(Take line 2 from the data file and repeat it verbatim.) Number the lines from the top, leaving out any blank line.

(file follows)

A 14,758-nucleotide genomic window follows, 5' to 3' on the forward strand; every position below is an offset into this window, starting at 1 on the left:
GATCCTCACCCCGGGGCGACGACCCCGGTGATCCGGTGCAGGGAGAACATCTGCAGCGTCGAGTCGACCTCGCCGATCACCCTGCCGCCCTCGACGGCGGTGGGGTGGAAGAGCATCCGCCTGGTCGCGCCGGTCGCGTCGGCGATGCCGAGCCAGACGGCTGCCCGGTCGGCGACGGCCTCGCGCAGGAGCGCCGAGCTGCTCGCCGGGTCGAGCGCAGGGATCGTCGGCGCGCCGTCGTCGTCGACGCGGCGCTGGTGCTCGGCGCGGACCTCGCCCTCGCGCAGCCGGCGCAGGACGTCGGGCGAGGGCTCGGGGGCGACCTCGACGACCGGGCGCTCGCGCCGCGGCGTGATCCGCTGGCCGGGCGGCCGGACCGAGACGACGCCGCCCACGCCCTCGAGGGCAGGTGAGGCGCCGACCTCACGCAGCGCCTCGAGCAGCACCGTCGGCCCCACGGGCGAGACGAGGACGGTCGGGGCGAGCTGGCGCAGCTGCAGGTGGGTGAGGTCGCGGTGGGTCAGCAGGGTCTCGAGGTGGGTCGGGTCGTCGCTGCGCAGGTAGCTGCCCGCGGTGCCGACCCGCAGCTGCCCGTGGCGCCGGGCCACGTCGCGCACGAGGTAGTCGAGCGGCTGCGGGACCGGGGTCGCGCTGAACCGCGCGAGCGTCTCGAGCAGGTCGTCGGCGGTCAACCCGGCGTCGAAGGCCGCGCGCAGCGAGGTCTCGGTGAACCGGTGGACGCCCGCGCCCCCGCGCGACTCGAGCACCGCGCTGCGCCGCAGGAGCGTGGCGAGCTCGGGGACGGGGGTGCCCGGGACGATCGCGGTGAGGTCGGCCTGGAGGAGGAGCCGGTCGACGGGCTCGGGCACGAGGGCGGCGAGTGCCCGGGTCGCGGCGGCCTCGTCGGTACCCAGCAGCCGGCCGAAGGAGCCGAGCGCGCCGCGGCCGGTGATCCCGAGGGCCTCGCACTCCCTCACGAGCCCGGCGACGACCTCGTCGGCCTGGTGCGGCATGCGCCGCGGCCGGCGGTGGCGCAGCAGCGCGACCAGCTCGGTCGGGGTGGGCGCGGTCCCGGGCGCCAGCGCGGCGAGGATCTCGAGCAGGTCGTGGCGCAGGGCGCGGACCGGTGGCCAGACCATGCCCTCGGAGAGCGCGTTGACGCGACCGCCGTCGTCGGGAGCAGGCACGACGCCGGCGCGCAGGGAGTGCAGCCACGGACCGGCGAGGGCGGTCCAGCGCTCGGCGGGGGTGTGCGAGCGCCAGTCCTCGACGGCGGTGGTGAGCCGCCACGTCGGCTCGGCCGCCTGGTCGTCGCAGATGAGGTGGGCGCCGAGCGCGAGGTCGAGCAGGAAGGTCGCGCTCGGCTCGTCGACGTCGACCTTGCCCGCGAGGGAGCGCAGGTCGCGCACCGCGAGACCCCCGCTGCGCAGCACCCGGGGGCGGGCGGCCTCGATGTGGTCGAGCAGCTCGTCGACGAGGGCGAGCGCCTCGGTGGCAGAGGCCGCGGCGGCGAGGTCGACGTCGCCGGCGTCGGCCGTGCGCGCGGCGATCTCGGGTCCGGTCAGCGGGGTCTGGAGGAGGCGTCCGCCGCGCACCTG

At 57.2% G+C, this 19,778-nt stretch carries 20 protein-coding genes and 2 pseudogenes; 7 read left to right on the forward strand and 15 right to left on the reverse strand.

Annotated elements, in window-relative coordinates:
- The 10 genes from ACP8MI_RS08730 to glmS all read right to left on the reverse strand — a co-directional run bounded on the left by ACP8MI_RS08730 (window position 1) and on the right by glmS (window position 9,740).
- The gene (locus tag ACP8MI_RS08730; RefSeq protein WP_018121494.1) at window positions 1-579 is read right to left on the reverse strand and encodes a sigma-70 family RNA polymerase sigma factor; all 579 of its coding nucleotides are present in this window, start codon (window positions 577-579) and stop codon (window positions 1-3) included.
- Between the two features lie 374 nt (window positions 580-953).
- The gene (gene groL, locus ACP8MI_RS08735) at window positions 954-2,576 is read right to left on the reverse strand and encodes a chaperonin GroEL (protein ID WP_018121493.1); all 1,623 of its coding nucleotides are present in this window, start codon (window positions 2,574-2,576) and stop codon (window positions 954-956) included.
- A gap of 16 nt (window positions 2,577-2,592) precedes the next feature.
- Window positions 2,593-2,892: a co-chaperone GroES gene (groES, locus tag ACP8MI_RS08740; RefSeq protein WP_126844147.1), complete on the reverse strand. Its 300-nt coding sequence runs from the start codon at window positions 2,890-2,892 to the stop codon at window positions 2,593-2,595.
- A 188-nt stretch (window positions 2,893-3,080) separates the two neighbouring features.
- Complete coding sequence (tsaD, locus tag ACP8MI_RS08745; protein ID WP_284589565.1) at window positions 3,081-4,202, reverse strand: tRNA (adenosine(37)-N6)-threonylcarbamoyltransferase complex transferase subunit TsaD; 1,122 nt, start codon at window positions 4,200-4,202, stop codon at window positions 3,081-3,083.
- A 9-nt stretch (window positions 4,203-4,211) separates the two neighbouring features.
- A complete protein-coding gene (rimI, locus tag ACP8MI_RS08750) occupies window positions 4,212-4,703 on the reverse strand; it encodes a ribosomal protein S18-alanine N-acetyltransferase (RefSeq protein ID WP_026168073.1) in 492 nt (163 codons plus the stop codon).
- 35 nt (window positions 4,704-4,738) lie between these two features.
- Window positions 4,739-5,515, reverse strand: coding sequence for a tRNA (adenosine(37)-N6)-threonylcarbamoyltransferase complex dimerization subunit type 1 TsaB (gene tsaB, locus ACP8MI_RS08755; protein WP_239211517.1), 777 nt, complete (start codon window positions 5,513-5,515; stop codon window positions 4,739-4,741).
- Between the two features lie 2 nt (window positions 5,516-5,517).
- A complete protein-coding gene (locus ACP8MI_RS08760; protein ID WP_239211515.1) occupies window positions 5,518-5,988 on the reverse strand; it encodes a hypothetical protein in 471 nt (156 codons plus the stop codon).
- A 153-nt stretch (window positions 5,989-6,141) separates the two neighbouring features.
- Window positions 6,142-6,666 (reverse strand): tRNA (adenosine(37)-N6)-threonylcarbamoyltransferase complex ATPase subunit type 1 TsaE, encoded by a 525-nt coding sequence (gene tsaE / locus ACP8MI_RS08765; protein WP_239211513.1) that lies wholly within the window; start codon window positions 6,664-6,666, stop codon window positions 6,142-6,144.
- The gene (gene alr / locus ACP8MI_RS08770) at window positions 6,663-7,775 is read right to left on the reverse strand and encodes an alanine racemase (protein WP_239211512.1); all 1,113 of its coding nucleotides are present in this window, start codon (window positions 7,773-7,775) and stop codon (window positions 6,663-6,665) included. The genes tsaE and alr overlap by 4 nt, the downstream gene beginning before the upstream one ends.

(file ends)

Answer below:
GATCCTCACCCCGGGGCGACGACCCCGGTGATCCGGTGCAGGGAGAACATCTGCAGCGTCGAGTCGACCTCGCCGATCACCCTGCCGCCCTCGACGGCGGTGGGGTGGAAGAGCATCCGCCTGGTCGCGCCGGTCGCGTCGGCGATGCCGAGCCAGACGGCTGCCCGGTCGGCGACGGCCTCGCGCAGGAGCGCCGAGCTGCTCGCCGGGTCGAGCGCAGGGATCGTCGGCGCGCCGTCGTCGTCGACGCGGCGCTGGTGCTCGGCGCGGACCTCGCCCTCGCGCAGCCGGCGCAGGACGTCGGGCGAGGGCTCGGGGGCGACCTCGACGACCGGGCGCTCGCGCCGCGGCGTGATCCGCTGGCCGGGCGGCCGGACCGAGACGACGCCGCCCACGCCCTCGAGGGCAGGTGAGGCGCCGACCTCACGCAGCGCCTCGAGCAGCACCGTCGGCCCCACGGGCGAGACGAGGACGGTCGGGGCGAGCTGGCGCAGCTGCAGGTGGGTGAGGTCGCGGTGGGTCAGCAGGGTCTCGAGGTGGGTCGGGTCGTCGCTGCGCAGGTAGCTGCCCGCGGTGCCGACCCGCAGCTGCCCGTGGCGCCGGGCCACGTCGCGCACGAGGTAGTCGAGCGGCTGCGGGACCGGGGTCGCGCTGAACCGCGCGAGCGTCTCGAGCAGGTCGTCGGCGGTCAACCCGGCGTCGAAGGCCGCGCGCAGCGAGGTCTCGGTGAACCGGTGGACGCCCGCGCCCCCGCGCGACTCGAGCACCGCGCTGCGCCGCAGGAGCGTGGCGAGCTCGGGGACGGGGGTGCCCGGGACGATCGCGGTGAGGTCGGCCTGGAGGAGGAGCCGGTCGACGGGCTCGGGCACGAGGGCGGCGAGTGCCCGGGTCGCGGCGGCCTCGTCGGTACCCAGCAGCCGGCCGAAGGAGCCGAGCGCGCCGCGGCCGGTGATCCCGAGGGCCTCGCACTCCCTCACGAGCCCGGCGACGACCTCGTCGGCCTGGTGCGGCATGCGCCGCGGCCGGCGGTGGCGCAGCAGCGCGACCAGCTCGGTCGGGGTGGGCGCGGTCCCGGGCGCCAGCGCGGCGAGGATCTCGAGCAGGTCGTGGCGCAGGGCGCGGACCGGTGGCCAGACCATGCCCTCGGAGAGCGCGTTGACGCGACCGCCGTCGTCGGGAGCAGGCACGACGCCGGCGCGCAGGGAGTGCAGCCACGGACCGGCGAGGGCGGTCCAGCGCTCGGCGGGGGTGTGCGAGCGCCAGTCCTCGACGGCGGTGGTGAGCCGCCACGTCGGCTCGGCCGCCTGGTCGTCGCAGATGAGGTGGGCGCCGAGCGCGAGGTCGAGCAGGAAGGTCGCGCTCGGCTCGTCGACGTCGACCTTGCCCGCGAGGGAGCGCAGGTCGCGCACCGCGAGACCCCCGCTGCGCAGCACCCGGGGGCGGGCGGCCTCGATGTGGTCGAGCAGCTCGTCGACGAGGGCGAGCGCCTCGGTGGCAGAGGCCGCGGCGGCGAGGTCGACGTCGCCGGCGTCGGCCGTGCGCGCGGCGATCTCGGGTCCGGTCAGCGGGGTCTGGAGGAGGCGTCCGCCGCGCACCTG